Depending on location and light conditions, growth rates of between 0.3 and 0.6 grams per liter can be achieved using borosilicate glass tubing. This compares favorably with plastic and achieves up to 10 times more biomass than open ponds.

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Cost-efficient

Despite requiring a higher initial investment, tubular glass photobioreactors are highly cost-efficient in the long term. The initial outlay is covered by a much greater yield, with PBRs offering less evaporation than open systems.

A global partner for PBR technology

SCHOTT has worked with some of the world’s leading algae cultivation companies, providing glass tubing in a wide variety of shapes, dimensions, and forms for the latest photobioreactors. Borosilicate glasses such as DURAN® deliver optimum light transmission, long life, consistent performance, and outstanding resistance, making them the number one choice for this rapidly developing sector.

DURAN® glass tubing

SCHOTT’s acclaimed DURAN® borosilicate glass tubing can be manufactured in a range of different lengths, diameters and wall thicknesses, with robust break-resistant qualities, high chemical resistance, and outstanding performance to optimize algae cultivation performance at a cost-effective price.

DURAN® glass tubing

Glass tubing system for an industrial photobioreactor

Bends and manifolds

We can design and process tube bends according to customer needs, integrating flanges or closed ends, and facilitating high-grade, secure connections to minimize contamination and optimize performance. Cost-efficient as well as bio-secure and food-safe, our tubing helps to create a completely interconnecting, seamless PBR system.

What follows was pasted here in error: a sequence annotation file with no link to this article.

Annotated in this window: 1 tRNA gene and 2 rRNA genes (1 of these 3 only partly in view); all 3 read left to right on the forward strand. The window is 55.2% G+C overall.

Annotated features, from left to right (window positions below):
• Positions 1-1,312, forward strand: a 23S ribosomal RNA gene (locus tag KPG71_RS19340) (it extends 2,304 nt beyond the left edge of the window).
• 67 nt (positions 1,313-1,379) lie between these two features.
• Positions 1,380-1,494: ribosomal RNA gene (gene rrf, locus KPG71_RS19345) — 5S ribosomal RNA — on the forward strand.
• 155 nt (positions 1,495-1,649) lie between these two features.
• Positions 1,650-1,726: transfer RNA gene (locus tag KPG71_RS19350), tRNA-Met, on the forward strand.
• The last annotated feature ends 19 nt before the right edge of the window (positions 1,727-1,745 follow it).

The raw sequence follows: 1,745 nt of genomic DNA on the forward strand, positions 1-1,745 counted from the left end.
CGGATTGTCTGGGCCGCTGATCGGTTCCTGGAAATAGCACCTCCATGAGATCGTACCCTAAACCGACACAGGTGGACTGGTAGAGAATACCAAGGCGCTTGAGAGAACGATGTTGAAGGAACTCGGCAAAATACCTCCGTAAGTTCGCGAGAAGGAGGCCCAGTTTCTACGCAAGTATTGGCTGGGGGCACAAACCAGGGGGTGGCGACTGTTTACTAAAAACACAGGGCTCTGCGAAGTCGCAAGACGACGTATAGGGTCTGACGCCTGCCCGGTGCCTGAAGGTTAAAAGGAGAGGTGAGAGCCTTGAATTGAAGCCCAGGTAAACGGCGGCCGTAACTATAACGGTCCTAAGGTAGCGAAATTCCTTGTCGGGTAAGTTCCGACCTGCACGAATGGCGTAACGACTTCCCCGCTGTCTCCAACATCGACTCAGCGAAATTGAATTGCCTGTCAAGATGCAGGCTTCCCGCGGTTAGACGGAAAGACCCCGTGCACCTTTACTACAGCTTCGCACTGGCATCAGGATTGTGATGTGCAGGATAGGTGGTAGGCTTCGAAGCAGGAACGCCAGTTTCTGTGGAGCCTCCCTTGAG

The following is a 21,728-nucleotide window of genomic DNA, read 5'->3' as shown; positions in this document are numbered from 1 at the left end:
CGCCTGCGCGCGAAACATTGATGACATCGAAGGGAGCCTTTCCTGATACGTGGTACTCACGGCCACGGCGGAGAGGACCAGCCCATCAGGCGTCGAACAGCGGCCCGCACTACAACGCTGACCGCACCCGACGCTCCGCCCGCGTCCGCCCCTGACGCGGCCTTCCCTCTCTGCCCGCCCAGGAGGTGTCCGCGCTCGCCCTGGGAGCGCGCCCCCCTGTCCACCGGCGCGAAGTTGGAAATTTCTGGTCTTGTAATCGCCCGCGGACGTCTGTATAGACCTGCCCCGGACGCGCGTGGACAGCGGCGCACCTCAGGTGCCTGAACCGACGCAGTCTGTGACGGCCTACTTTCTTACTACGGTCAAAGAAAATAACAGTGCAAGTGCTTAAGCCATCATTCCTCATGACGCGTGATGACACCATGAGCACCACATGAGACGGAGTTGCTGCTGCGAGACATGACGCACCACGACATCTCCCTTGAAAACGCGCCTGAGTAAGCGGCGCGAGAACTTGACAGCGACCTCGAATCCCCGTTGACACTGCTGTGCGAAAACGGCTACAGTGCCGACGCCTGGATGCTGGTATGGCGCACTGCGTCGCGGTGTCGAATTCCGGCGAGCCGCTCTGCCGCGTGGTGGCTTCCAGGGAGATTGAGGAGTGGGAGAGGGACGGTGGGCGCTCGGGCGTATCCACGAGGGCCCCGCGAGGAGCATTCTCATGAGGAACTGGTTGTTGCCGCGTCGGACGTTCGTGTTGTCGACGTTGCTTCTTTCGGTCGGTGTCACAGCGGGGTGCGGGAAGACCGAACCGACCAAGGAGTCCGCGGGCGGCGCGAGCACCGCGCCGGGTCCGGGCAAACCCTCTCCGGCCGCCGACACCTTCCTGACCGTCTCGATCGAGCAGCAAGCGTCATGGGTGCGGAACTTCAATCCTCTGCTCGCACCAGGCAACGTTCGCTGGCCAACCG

Bends and manifolds

Glass manifold component and bend for a photobioreactor

Couplings

Tube couplings in photobioreactors are a high-risk area for contamination and erosion of connections. SCHOTT works closely with customers to precisely tailor couplings to precise specifications, producing couplings that are easy to install, dismantle, and reuse if required over a lifespan of at least 10 years.

Couplings

Section of clear glass tubing with blue coupling

How to choose a PBR?

Phototrophic algae can generally be cultivated in two different ways, in open or in closed systems. The main difference between these two approaches is whether the algae solution is separated from the atmosphere or not. This has a crucial influence on which environmental impacts can affect the algae solution, and how well the algae cultivation can be controlled.